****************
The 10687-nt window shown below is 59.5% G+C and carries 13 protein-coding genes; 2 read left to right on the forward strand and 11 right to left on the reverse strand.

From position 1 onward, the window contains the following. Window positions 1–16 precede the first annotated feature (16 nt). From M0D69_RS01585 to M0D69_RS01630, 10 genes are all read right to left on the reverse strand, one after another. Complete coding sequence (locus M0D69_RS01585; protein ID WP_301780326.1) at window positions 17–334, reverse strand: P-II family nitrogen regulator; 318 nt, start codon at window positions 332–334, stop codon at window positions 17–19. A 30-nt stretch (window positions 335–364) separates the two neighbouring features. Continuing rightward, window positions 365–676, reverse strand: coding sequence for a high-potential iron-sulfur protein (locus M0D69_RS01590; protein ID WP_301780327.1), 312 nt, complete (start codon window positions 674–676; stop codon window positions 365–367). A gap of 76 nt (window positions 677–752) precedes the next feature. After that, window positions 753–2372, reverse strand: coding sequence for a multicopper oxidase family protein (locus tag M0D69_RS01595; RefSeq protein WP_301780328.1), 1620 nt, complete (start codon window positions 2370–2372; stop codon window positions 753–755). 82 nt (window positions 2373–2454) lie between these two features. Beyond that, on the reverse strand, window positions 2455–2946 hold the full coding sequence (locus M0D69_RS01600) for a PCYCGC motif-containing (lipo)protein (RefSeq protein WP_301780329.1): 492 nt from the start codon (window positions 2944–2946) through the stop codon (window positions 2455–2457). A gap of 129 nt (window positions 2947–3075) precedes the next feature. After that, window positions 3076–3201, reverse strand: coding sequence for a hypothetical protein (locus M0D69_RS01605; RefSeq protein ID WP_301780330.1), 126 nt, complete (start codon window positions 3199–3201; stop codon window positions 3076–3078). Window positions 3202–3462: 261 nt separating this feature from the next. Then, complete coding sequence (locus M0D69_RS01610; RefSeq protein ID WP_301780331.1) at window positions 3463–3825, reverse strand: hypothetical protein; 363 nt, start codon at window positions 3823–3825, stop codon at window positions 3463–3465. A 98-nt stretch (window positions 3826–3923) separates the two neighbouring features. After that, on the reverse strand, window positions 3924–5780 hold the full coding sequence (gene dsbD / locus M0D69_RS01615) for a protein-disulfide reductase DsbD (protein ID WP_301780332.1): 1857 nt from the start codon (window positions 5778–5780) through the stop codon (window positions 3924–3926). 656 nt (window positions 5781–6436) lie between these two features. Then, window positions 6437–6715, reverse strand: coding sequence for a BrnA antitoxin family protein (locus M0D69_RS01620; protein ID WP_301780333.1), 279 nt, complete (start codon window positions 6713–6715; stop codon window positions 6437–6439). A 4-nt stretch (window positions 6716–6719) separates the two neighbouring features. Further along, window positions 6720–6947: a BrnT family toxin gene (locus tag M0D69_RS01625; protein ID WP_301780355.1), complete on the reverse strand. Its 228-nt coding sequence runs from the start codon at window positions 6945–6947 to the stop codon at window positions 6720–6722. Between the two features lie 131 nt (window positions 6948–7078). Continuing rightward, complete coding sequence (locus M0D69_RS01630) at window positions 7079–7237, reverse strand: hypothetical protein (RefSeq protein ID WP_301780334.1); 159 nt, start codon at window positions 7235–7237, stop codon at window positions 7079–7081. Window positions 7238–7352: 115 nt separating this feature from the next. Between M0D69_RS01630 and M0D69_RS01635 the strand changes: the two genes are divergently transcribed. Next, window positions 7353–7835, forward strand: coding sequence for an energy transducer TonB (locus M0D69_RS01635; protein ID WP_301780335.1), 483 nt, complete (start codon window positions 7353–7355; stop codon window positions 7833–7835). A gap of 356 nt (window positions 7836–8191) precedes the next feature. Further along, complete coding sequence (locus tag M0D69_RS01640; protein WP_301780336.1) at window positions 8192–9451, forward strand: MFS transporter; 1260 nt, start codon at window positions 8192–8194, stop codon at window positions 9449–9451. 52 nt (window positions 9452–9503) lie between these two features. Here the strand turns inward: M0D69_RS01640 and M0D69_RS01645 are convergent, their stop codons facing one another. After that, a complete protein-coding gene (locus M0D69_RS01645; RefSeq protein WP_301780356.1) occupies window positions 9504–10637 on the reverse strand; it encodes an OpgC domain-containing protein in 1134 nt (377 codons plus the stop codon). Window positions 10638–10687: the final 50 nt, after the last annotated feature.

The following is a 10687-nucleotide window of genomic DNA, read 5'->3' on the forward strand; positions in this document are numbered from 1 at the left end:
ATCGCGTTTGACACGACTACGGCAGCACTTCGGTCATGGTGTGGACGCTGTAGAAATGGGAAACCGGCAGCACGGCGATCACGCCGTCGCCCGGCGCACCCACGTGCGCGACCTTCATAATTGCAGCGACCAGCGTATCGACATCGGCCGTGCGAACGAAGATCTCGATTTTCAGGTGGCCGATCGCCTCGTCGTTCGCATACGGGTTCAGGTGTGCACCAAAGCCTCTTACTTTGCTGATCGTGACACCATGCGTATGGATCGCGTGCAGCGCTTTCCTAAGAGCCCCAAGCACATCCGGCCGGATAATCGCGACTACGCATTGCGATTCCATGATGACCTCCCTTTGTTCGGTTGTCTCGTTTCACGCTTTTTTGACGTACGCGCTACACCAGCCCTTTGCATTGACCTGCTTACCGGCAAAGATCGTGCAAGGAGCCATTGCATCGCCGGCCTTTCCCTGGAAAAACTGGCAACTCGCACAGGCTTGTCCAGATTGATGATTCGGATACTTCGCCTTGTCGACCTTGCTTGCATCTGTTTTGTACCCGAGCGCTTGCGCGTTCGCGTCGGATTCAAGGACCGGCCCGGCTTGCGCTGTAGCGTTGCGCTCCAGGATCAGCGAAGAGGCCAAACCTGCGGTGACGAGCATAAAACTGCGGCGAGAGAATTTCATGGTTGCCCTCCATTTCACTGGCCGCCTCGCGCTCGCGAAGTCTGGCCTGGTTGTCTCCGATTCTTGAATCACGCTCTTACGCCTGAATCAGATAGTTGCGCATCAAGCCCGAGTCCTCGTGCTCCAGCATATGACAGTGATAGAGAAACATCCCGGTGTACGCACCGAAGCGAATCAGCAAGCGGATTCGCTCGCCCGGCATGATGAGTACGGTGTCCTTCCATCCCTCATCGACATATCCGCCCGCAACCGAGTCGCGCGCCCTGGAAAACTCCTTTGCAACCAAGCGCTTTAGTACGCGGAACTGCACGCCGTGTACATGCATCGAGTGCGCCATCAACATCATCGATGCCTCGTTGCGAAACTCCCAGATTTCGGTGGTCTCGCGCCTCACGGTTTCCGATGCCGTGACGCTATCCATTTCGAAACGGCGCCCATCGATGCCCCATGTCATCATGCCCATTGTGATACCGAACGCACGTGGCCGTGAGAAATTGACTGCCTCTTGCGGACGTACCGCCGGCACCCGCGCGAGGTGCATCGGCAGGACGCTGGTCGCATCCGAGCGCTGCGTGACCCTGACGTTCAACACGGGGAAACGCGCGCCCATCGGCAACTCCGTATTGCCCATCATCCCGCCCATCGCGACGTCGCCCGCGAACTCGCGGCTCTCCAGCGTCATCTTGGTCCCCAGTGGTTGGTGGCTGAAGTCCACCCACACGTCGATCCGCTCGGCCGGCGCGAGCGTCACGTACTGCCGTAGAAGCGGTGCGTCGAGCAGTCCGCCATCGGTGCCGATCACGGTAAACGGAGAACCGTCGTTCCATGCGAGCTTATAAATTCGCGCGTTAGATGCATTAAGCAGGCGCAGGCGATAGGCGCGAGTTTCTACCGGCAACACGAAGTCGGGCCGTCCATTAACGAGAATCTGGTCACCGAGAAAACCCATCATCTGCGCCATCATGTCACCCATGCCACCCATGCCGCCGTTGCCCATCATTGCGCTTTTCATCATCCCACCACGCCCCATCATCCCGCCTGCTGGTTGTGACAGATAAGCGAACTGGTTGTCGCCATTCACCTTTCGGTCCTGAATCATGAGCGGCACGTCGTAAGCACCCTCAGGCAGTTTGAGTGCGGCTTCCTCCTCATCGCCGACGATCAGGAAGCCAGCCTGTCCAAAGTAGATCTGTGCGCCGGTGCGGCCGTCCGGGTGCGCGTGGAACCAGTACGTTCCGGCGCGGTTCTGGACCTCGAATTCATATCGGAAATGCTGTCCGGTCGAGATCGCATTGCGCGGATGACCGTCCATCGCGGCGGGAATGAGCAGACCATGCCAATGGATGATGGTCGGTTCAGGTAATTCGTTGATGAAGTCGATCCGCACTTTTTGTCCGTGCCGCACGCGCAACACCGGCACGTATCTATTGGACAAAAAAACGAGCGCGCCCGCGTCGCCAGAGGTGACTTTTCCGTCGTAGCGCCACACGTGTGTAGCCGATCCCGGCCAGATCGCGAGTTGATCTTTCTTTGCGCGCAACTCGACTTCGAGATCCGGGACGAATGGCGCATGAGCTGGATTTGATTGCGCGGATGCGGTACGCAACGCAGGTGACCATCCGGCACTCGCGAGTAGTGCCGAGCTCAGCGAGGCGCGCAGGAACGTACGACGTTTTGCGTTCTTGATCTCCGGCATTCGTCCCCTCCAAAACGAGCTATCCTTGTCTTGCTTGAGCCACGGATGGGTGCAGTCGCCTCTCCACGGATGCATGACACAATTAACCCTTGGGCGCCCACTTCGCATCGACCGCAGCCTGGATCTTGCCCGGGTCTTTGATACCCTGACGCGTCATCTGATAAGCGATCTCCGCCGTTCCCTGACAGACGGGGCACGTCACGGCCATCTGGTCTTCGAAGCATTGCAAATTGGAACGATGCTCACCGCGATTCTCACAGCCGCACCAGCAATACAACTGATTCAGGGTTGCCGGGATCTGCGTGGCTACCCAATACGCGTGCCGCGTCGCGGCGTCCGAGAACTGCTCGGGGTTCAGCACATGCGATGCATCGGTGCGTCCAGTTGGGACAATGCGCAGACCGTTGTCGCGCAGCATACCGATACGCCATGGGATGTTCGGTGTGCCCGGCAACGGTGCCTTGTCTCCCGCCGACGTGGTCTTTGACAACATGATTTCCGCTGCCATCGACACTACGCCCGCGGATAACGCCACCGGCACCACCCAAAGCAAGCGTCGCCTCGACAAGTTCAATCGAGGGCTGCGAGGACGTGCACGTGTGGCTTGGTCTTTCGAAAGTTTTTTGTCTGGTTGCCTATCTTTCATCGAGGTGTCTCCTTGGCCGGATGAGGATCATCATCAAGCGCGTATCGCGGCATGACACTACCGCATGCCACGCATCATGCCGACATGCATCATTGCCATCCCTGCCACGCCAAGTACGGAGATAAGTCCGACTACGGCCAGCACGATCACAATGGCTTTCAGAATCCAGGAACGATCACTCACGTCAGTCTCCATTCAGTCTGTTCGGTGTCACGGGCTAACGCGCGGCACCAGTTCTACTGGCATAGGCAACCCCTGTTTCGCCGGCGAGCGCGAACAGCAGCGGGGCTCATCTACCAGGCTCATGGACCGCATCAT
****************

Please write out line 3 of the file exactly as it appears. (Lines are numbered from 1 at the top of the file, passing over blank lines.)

The following is a 10687-nucleotide window of genomic DNA, read 5'->3' on the forward strand; positions in this document are numbered from 1 at the left end: